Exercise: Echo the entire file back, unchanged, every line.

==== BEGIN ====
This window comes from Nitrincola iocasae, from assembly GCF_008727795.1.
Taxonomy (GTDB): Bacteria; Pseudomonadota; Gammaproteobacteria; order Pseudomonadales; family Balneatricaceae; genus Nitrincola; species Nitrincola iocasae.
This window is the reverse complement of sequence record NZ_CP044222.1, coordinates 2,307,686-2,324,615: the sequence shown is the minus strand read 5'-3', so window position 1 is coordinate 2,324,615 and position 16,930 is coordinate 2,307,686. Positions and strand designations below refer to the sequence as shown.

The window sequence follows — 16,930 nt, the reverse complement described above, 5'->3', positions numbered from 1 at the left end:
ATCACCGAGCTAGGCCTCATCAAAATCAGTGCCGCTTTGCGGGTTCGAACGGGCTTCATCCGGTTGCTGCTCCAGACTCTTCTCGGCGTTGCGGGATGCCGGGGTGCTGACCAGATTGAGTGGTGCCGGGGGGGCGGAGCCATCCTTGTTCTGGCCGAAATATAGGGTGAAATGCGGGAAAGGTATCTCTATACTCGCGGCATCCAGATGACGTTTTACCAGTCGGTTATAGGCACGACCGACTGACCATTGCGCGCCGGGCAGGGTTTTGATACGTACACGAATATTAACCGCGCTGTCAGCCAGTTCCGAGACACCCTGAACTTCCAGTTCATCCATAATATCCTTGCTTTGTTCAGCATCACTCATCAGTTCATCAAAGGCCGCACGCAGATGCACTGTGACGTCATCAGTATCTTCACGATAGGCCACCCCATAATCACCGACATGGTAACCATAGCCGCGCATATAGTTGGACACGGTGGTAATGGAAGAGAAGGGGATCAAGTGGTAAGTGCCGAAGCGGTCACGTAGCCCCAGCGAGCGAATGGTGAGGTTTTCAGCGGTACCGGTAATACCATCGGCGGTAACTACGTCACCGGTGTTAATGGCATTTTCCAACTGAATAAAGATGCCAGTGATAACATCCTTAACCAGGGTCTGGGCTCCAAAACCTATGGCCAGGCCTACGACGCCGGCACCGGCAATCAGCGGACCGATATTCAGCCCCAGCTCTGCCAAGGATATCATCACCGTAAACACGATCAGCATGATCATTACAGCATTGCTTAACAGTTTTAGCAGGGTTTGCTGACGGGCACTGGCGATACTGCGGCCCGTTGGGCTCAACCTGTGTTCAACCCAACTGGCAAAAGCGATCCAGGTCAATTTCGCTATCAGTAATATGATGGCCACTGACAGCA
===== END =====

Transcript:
This window comes from Nitrincola iocasae, from assembly GCF_008727795.1.
Taxonomy (GTDB): Bacteria; Pseudomonadota; Gammaproteobacteria; order Pseudomonadales; family Balneatricaceae; genus Nitrincola; species Nitrincola iocasae.
This window is the reverse complement of sequence record NZ_CP044222.1, coordinates 2,307,686-2,324,615: the sequence shown is the minus strand read 5'-3', so window position 1 is coordinate 2,324,615 and position 16,930 is coordinate 2,307,686. Positions and strand designations below refer to the sequence as shown.

The window sequence follows — 16,930 nt, the reverse complement described above, 5'->3', positions numbered from 1 at the left end:
ATCACCGAGCTAGGCCTCATCAAAATCAGTGCCGCTTTGCGGGTTCGAACGGGCTTCATCCGGTTGCTGCTCCAGACTCTTCTCGGCGTTGCGGGATGCCGGGGTGCTGACCAGATTGAGTGGTGCCGGGGGGGCGGAGCCATCCTTGTTCTGGCCGAAATATAGGGTGAAATGCGGGAAAGGTATCTCTATACTCGCGGCATCCAGATGACGTTTTACCAGTCGGTTATAGGCACGACCGACTGACCATTGCGCGCCGGGCAGGGTTTTGATACGTACACGAATATTAACCGCGCTGTCAGCCAGTTCCGAGACACCCTGAACTTCCAGTTCATCCATAATATCCTTGCTTTGTTCAGCATCACTCATCAGTTCATCAAAGGCCGCACGCAGATGCACTGTGACGTCATCAGTATCTTCACGATAGGCCACCCCATAATCACCGACATGGTAACCATAGCCGCGCATATAGTTGGACACGGTGGTAATGGAAGAGAAGGGGATCAAGTGGTAAGTGCCGAAGCGGTCACGTAGCCCCAGCGAGCGAATGGTGAGGTTTTCAGCGGTACCGGTAATACCATCGGCGGTAACTACGTCACCGGTGTTAATGGCATTTTCCAACTGAATAAAGATGCCAGTGATAACATCCTTAACCAGGGTCTGGGCTCCAAAACCTATGGCCAGGCCTACGACGCCGGCACCGGCAATCAGCGGACCGATATTCAGCCCCAGCTCTGCCAAGGATATCATCACCGTAAACACGATCAGCATGATCATTACAGCATTGCTTAACAGTTTTAGCAGGGTTTGCTGACGGGCACTGGCGATACTGCGGCCCGTTGGGCTCAACCTGTGTTCAACCCAACTGGCAAAAGCGATCCAGGTCAATTTCGCTATCAGTAATATGATGGCCACTGACAGCA